Mike’s is the only one of the big three cannoli sellers in Boston’s North End that makes its own traditional shells. The bakery churns them out all day, six days a week, to supply the North End shop, three other Mike's locations and online gift box orders. Every week that adds up to about 5,000 shells.
Angelo Papa is the manager of Mike's Pastry. He's the stepson of the late Michael Mercogliano, the immigrant who founded the bakery in 1946. Papa has been at the bakery for more than 40 years.
Papa says he tries to run Mike’s and make pastries just like his stepdad did decades ago.
"I take it very personally, and I take pride in keeping it the same as much as possible," he says. "If not the flair of the store or the personnel of the store, but the way we make the stuff. … I could walk in here tomorrow morning [in] 2023, and I would feel like I walked in here in 1981.”
In the big kitchen of the Hanover Street bakery, there’s a team of older folks around a big table, silently at work. The women wear hair nets, the men baseball hats; all of them wear aprons whitened by flour.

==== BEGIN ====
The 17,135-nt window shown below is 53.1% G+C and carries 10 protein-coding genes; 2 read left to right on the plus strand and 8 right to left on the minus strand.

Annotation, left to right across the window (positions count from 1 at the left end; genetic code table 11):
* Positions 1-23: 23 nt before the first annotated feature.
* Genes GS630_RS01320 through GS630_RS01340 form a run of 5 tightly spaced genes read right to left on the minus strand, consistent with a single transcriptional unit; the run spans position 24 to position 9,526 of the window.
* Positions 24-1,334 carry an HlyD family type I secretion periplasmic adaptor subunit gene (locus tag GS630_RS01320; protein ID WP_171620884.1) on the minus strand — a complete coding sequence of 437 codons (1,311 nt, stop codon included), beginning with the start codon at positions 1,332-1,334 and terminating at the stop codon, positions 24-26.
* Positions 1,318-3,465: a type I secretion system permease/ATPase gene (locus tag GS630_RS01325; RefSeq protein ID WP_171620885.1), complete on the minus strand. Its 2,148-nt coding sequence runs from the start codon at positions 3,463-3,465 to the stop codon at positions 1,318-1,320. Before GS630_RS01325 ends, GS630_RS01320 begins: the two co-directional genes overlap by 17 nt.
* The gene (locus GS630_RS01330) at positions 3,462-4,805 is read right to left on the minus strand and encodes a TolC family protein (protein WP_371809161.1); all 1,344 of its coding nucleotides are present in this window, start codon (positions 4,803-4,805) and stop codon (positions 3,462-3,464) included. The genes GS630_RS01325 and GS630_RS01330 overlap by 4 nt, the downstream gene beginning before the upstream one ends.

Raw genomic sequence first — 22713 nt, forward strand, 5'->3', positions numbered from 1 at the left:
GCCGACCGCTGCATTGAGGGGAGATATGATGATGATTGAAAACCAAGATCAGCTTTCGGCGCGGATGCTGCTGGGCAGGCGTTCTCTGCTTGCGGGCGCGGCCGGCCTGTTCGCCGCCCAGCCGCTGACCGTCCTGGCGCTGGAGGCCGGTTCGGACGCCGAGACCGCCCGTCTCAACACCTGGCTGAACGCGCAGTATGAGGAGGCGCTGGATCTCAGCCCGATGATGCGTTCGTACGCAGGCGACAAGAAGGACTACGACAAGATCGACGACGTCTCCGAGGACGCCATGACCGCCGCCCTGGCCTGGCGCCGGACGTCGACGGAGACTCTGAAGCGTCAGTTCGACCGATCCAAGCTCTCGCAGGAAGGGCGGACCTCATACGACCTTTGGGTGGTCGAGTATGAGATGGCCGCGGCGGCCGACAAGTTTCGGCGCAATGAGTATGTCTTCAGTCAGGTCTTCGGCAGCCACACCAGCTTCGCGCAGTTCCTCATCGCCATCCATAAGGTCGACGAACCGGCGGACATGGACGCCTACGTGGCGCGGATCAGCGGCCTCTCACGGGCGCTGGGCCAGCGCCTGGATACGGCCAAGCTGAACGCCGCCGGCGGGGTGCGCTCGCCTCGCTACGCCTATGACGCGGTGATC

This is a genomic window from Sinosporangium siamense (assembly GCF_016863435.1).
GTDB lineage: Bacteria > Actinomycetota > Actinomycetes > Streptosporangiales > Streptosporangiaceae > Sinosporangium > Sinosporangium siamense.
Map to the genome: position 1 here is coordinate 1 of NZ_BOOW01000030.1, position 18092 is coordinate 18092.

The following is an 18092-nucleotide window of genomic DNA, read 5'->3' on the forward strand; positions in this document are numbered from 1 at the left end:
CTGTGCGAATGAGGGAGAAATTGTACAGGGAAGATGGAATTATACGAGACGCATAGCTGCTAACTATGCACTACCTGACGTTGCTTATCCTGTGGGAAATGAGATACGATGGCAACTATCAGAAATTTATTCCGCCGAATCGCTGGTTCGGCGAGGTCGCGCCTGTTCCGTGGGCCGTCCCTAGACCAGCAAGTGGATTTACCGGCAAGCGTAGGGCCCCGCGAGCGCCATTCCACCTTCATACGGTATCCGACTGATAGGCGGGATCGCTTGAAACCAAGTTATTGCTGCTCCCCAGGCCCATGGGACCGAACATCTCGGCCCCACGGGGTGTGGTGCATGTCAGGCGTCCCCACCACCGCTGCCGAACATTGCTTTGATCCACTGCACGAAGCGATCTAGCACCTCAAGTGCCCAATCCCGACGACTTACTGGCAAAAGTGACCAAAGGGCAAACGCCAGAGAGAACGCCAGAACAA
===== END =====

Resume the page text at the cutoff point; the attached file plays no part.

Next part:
They have a giant rolling pin that cuts ovals of very thin dough, which will become cannoli shells. They wrap the ovals around well-used wooden pegs, just like at Bova’s. Then a worker drops trays of 50 raw dough shells into a big fryer for a few minutes, before removing them to cool on trays.
Mike’s has 19 cannoli varieties on the menu. They make up 80% of the bakery's sales.
"And my cannoli people have warned me that if I actually come up with one more flavor, they're going on strike," Papa jokes.
"I can't say what makes mine special, he says. "I mean, I only do it the way I know how to do it — the way Mike taught me how to do it. And if people buy it, great. If they like it, great. ... It seems to be working out for us, so I think we'll continue on."
This segment aired on December 21, 2023.